Debbie Reynolds


  1. June Allyson, Remains To Be Seen, 1952.    According to such illustrious publications as Hollywood Reporter and MGM News, Allyson and Jackie Cooper (The Champ’s kid was now 30) were first chosen to head the 88 minute… er, musical comedy murder thriller.
  2. Janet Leigh, Fearless Fagan, 1952.  While waiting to direct Billy Rose’s Jumbo, Stanley Donen made this charmer about the titular lion – brought along to his Army barracksby new draftee Cartleton Carpenter. True story! Amnd Fagan plays himself.  Leigh is a singer touring Army camps camps. Donen never made Jumbo. Charles Walters did – ten years later!
  3. Jean Simmons, The Actress, 1953.       Ruth Gordon’s autobiographical tale began as a 1944 play, Journey To A Star, hitting New York in ‘46 as Years Agowith Fredric March as her father. For the movie, it had it be Spencer Tracy said Gordon, who wrote two of his and Katharine Hepburn’s nine films (Adam’s Rib, Pat and Mike) with her husband Garson Kanin. She didn’t care who played her. Debbie’s 1952 test (between rehearsals forMGM’s I Love Melvin) was deemed “superficial nonsense” by Kanin, Wanda Hendrix wasthe next front runneruntil Tracy looked hard at the wife of his poker buddy, Stewart Granger.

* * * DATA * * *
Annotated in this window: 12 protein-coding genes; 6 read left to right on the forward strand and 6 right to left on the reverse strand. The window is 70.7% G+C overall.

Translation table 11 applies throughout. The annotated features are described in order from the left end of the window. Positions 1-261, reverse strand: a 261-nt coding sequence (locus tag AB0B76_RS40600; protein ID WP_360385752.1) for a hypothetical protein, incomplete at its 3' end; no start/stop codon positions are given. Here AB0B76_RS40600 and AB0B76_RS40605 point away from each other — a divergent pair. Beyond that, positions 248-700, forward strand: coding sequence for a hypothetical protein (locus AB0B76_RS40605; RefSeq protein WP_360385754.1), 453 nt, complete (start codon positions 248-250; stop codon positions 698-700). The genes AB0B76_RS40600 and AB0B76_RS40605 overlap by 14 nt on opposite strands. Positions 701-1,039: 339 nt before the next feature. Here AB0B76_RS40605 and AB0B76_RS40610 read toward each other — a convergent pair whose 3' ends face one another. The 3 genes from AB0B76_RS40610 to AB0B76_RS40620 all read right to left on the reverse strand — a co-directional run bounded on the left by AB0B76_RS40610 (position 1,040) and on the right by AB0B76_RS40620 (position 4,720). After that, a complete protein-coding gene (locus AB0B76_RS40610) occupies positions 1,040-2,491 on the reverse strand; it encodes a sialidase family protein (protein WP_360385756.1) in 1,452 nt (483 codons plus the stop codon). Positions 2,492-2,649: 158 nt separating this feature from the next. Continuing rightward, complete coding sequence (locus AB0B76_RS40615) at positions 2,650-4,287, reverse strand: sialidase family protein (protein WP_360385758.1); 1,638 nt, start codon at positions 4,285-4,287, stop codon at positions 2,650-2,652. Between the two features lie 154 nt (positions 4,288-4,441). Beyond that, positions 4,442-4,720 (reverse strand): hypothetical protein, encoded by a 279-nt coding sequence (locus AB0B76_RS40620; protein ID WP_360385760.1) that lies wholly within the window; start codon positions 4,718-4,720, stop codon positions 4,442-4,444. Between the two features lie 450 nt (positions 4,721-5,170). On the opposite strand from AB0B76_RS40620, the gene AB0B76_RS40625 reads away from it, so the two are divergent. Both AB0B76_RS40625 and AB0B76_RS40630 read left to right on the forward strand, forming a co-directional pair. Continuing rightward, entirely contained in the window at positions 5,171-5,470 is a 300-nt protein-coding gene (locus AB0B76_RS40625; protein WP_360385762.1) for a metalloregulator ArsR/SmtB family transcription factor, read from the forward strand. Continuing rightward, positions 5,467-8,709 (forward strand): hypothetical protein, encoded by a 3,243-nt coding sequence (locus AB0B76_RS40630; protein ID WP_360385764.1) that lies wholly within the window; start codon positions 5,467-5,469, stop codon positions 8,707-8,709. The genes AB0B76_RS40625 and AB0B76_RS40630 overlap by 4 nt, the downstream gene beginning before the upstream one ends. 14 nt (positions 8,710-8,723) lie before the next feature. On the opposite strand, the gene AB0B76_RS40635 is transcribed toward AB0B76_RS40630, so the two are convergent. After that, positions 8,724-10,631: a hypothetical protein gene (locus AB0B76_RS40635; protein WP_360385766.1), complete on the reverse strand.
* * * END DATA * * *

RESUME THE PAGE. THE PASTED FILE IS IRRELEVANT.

4. Natalie Wood, Rebel Without A Cause, 1955.      On the short-list for the teenage Judy was the oddest choice of all – the singin’-dancin’ Reynolds (23). Worse, opposite Tab Hunter as Jim Stark! Well, there weren’t many teens on   Warner’s books. “I wasn’t interested in drama,” said Debbie, happy being light-hearted in her MGMusicals. She loved Natalie’s performance, full of soul, depth, courage – “colour and unexpected moments which is what makes a star.” That and sleeping with the director, Nicholas Ray, at age 16… He rushed to the hospital when Wood was in a car crash with Dennis Hopper. She yelled: “Did you hear what the doctor called me, Nick? He called me a goddamn juvenile delinquent! Now do I get the part?”  Also in the Judy mix: Reynolds, Carroll Baker, Patricia (later Pat), Crowley, Peggy Ann Garner, Jayne Mansfield, Margaret O’Brien, Lee Remick, Lois Smith, Susan Strasberg.